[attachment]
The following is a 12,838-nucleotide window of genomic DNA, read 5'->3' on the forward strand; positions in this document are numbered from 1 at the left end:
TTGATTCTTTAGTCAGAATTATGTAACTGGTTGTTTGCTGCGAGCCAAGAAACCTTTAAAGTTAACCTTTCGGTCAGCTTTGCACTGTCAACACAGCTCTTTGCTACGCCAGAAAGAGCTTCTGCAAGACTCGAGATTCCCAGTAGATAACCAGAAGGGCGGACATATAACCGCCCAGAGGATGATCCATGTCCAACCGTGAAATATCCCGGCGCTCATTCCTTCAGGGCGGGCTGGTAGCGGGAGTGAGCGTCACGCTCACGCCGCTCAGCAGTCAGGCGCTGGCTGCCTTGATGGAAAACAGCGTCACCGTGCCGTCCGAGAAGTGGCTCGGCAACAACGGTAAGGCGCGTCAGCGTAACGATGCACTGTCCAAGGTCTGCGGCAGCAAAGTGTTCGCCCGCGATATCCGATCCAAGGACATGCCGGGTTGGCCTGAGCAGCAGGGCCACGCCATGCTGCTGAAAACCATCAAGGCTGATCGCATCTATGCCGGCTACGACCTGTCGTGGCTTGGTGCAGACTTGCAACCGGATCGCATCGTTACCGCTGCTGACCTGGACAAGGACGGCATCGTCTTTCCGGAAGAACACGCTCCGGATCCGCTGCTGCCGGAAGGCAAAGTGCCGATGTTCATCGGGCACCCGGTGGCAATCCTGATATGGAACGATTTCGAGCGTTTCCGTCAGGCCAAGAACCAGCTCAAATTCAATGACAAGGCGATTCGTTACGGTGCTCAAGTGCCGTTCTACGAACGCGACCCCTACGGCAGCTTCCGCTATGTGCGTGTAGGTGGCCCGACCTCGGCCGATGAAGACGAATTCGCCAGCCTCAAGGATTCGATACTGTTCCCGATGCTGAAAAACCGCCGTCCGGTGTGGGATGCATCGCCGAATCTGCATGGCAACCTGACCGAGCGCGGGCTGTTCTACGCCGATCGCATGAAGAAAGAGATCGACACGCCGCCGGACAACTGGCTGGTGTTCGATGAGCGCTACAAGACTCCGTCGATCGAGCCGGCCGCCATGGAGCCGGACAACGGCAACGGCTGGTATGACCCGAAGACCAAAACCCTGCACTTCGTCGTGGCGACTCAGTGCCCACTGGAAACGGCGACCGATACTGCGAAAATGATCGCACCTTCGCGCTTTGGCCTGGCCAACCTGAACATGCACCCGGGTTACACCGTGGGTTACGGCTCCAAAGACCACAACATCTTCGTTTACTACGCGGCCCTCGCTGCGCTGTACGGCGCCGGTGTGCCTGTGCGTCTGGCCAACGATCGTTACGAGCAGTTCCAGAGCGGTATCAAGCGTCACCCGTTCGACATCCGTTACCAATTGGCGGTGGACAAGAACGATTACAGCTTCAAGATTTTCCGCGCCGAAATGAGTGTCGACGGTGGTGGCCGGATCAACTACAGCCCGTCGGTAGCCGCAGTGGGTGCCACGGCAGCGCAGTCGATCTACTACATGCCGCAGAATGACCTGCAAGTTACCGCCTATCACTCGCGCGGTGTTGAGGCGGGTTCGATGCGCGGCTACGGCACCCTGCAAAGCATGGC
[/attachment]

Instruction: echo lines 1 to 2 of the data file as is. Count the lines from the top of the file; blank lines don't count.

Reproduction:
The following is a 12,838-nucleotide window of genomic DNA, read 5'->3' on the forward strand; positions in this document are numbered from 1 at the left end:
TTGATTCTTTAGTCAGAATTATGTAACTGGTTGTTTGCTGCGAGCCAAGAAACCTTTAAAGTTAACCTTTCGGTCAGCTTTGCACTGTCAACACAGCTCTTTGCTACGCCAGAAAGAGCTTCTGCAAGACTCGAGATTCCCAGTAGATAACCAGAAGGGCGGACATATAACCGCCCAGAGGATGATCCATGTCCAACCGTGAAATATCCCGGCGCTCATTCCTTCAGGGCGGGCTGGTAGCGGGAGTGAGCGTCACGCTCACGCCGCTCAGCAGTCAGGCGCTGGCTGCCTTGATGGAAAACAGCGTCACCGTGCCGTCCGAGAAGTGGCTCGGCAACAACGGTAAGGCGCGTCAGCGTAACGATGCACTGTCCAAGGTCTGCGGCAGCAAAGTGTTCGCCCGCGATATCCGATCCAAGGACATGCCGGGTTGGCCTGAGCAGCAGGGCCACGCCATGCTGCTGAAAACCATCAAGGCTGATCGCATCTATGCCGGCTACGACCTGTCGTGGCTTGGTGCAGACTTGCAACCGGATCGCATCGTTACCGCTGCTGACCTGGACAAGGACGGCATCGTCTTTCCGGAAGAACACGCTCCGGATCCGCTGCTGCCGGAAGGCAAAGTGCCGATGTTCATCGGGCACCCGGTGGCAATCCTGATATGGAACGATTTCGAGCGTTTCCGTCAGGCCAAGAACCAGCTCAAATTCAATGACAAGGCGATTCGTTACGGTGCTCAAGTGCCGTTCTACGAACGCGACCCCTACGGCAGCTTCCGCTATGTGCGTGTAGGTGGCCCGACCTCGGCCGATGAAGACGAATTCGCCAGCCTCAAGGATTCGATACTGTTCCCGATGCTGAAAAACCGCCGTCCGGTGTGGGATGCATCGCCGAATCTGCATGGCAACCTGACCGAGCGCGGGCTGTTCTACGCCGATCGCATGAAGAAAGAGATCGACACGCCGCCGGACAACTGGCTGGTGTTCGATGAGCGCTACAAGACTCCGTCGATCGAGCCGGCCGCCATGGAGCCGGACAACGGCAACGGCTGGTATGACCCGAAGACCAAAACCCTGCACTTCGTCGTGGCGACTCAGTGCCCACTGGAAACGGCGACCGATACTGCGAAAATGATCGCACCTTCGCGCTTTGGCCTGGCCAACCTGAACATGCACCCGGGTTACACCGTGGGTTACGGCTCCAAAGACCACAACATCTTCGTTTACTACGCGGCCCTCGCTGCGCTGTACGGCGCCGGTGTGCCTGTGCGTCTGGCCAACGATCGTTACGAGCAGTTCCAGAGCGGTATCAAGCGTCACCCGTTCGACATCCGTTACCAATTGGCGGTGGACAAGAACGATTACAGCTTCAAGATTTTCCGCGCCGAAATGAGTGTCGACGGTGGTGGCCGGATCAACTACAGCCCGTCGGTAGCCGCAGTGGGTGCCACGGCAGCGCAGTCGATCTACTACATGCCGCAGAATGACCTGCAAGTTACCGCCTATCACTCGCGCGGTGTTGAGGCGGGTTCGATGCGCGGCTACGGCACCCTGCAAAGCATGGC